Manchester United's sense of pride suffering under Louis van Gaal
They are big on dignity at Old Trafford. Manchester United like to project it. This club has real status as one of the game's most venerable institutions. Now they are in chaos. Louis van Gaal brings many things to the table. Dignity is not one of them.
When Sir Alex Ferguson retired unexpectedly three years ago, United made it clear that Jose Mourinho would not replace him. The Portuguese craved the job but the distinct impression was that club insiders at Old Trafford thought him vulgar and troublesome. David Moyes became the "chosen one".
There is still some resistance to Mourinho inside United but the objections can have little to do with a pompous sense of probity. On and off the pitch, the Van Gaal era has been underwhelming. United no longer look like one of the game's superpowers.
The Dutch manager came to England with a reputation for being formidable, eccentric and a tough disciplinarian. His methods have not produced the attacking teams of United's self-image. Off the pitch, he sometimes acts like a parody of a manager.
After the Chelsea match at Stamford Bridge, the press conference descended into farce. Van Gaal has the air of a grumpy, disrespected uncle mired in the certainties of another age. His jokes whizz over people's heads and where Ferguson's confrontational mood caused people to shrink away, the Dutchman's bombast causes sniggers.
This is not the United way.
A question about United's performance proving the manager's worth at a time the club are thinking of replacing him turned confrontational, with Van Gaal asking whether his inquisitor had spoken to Ed Woodward and the Glazers about his future. Then, to the bemusement of all in the room, the manager turned the scenario round. "Now I have to say that you are getting the sack tomorrow," he told the reporter, adding: "What is your name? Then I can announce your name also."
When managers engage in baiting their questioners, it is usually a sign that the pressure is getting to them -- Nigel Pearson at Leicester City with the "ostrich" incident last season and Mourinho when asked about "third-season syndrome" this season are good examples. The end is invariably near.
Van Gaal raged about the referee blowing the whistle at halftime and fulltime when United were counter-attacking. A relatively docile question followed about "Fergie time" -- when United supposedly profited from referees playing lengthy periods of stoppage time. Had this turned around completely to the club's disadvantage?
Initially, it looked like Van Gaal would shrug it off. "OK, write what you like," he said, rising from his chair to return to the dressing-room. Then he stopped. "Maybe you remember also the first years of Fergie?" he said in a tone that suggested the reporter was clueless. It provoked a flippant reply: "I was too young. I'll get my dad to tell me."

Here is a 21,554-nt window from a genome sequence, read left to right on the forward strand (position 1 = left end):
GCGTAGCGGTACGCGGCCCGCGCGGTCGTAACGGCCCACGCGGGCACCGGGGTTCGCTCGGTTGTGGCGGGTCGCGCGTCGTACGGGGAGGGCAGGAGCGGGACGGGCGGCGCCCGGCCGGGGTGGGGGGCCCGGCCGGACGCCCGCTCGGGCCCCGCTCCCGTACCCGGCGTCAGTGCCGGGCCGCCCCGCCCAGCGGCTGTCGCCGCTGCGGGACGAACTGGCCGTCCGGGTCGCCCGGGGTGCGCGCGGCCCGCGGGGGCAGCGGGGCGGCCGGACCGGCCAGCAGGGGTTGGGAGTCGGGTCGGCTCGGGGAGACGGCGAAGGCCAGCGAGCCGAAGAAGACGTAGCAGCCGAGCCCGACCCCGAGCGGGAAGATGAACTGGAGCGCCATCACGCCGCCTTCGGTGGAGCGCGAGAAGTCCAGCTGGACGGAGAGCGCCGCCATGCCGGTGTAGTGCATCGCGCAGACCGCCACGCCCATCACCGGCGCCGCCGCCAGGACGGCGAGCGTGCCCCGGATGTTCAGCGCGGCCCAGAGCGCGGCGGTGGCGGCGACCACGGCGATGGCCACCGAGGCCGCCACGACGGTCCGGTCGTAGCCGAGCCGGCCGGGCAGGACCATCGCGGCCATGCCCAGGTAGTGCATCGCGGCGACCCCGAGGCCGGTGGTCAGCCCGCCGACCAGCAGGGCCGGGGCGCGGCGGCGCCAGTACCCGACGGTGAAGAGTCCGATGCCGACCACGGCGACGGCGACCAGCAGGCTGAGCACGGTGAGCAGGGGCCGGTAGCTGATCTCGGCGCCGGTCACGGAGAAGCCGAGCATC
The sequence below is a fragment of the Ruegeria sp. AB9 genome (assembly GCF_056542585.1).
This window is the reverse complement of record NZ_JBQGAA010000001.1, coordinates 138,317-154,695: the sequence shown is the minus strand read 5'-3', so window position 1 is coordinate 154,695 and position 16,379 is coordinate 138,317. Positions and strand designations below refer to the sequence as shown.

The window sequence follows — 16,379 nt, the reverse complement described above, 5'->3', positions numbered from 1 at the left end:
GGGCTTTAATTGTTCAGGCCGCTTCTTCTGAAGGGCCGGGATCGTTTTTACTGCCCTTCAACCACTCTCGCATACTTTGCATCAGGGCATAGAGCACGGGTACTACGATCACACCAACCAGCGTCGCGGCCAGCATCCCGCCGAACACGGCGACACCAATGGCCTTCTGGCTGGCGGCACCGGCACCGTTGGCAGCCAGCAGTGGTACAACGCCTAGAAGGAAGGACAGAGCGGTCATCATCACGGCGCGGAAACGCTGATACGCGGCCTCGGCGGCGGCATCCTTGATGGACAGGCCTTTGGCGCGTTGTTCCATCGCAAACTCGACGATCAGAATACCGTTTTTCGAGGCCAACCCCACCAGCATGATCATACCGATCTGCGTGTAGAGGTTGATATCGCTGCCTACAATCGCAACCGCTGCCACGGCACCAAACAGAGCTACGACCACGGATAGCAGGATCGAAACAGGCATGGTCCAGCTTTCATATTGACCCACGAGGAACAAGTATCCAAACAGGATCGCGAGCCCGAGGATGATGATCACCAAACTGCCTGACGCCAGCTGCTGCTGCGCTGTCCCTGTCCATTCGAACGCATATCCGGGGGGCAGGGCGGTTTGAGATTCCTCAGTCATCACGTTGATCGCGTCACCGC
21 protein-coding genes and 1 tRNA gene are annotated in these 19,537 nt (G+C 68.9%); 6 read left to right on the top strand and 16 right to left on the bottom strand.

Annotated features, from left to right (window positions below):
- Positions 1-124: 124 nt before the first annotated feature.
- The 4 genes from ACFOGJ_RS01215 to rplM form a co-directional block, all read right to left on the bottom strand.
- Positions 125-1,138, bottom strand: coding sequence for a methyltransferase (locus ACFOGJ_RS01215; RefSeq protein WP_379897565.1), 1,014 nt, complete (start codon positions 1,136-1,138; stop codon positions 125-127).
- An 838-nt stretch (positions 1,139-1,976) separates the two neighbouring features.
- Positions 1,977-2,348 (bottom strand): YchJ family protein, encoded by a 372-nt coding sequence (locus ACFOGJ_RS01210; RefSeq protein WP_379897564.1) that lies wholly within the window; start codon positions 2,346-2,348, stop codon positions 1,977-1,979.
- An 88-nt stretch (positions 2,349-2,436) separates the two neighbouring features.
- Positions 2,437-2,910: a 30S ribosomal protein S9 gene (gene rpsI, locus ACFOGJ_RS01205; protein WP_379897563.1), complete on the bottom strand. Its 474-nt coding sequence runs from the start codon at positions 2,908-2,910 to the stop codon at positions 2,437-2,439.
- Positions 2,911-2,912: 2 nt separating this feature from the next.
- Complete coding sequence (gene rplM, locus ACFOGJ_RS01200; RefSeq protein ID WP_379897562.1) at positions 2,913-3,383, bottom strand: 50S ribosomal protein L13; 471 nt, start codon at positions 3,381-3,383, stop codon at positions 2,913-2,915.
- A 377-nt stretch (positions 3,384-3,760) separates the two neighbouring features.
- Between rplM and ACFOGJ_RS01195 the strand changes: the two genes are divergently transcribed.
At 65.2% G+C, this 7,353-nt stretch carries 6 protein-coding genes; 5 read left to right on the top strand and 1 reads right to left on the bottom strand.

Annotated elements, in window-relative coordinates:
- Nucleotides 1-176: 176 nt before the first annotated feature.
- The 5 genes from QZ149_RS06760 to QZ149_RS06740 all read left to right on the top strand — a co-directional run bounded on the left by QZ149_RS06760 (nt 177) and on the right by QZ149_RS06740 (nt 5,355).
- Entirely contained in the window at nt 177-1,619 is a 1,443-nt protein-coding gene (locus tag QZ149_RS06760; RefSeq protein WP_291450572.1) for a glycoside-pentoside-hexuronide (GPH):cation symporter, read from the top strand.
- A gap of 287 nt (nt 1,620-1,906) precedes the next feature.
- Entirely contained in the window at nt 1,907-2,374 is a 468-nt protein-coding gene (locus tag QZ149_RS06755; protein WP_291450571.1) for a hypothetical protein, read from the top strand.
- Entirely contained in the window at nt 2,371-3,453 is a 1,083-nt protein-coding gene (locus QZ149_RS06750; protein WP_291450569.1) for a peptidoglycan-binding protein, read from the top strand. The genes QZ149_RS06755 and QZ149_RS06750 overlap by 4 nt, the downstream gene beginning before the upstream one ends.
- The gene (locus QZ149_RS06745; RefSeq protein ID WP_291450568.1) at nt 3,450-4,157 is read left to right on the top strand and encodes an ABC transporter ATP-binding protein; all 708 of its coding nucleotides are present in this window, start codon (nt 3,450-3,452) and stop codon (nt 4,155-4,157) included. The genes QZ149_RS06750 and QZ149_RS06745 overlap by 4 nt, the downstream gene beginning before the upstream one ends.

The manager's response was surprising. In the tone of a condescending professor, he said: "Then you have to study, study statistics."
Incidents like this add to the air of turmoil around United.
Van Gaal's observations about the team's performance were equally worrying. He claimed that for the third game in a row, United were "sparkling." It was true that the team had a more attacking look than during most of the Dutchman's tenure but the commitment to drive forward left gaps behind. Better teams than Chelsea will exploit the space United leave. Their timidity in the final few minutes allowed the home side to attack with impunity.
In short, the sparkle was superficial and had worn off before the final whistle.
It feels like Van Gaal is struggling to maintain control. If the team were successful and challenging for trophies, it would not matter so much. As fourth place and a Champions League spot disappear into the distance and Mourinho deliberately increases the pressure with his very public job hunt, the air of crisis grows more palpable.
With every day that passes, United's sense of pride is eroded. Three years on from Ferguson, the realisation is increasingly dawning that dignity is less important than winning. Van Gaal looks like a man on borrowed time. There may be more indignities to come unless the club acts quickly.
Manchester City embarrass themselves
Manchester City were so wide open against Leicester that it was embarrassing. Manuel Pellegrini's lame-duck tenure as manager clearly does not help, but the players need to do more to lift the team before the title is out of their reach.
In particular, this is the time for Yaya Toure to step up. If he wants to be remembered fondly in Manchester and the Premier League -- he has suggested this will be his last season at the club -- he needs to perform in the final third of the season. Many of City's problems could be solved if Toure gets anywhere near back to his best.
Turmoil at Anfield
Fenway Sports Group were shocked at the depth of reaction to the proposed hike in Anfield ticket prices to £77 for next season. How could that happen? Surely they have trusted lieutenants on Merseyside who can convey the mood of supporters back to Boston?
Apparently not. Ian Ayre, the chief executive and "lifelong Liverpool fan", seems to have misjudged the situation. Now the Kop is in revolt while the team stumbles along mid-table.
Pity Jurgen Klopp. He has walked into a club where there is a lack of direction on and off the pitch. Liverpool need strong leadership and the only person that seems to provide it is the manager. It is just not good enough.
Tony Evans has been a sports journalist for more than 20 years. He writes for ESPN FC and is former football editor of The Times. Twitter: @tonyevans92a.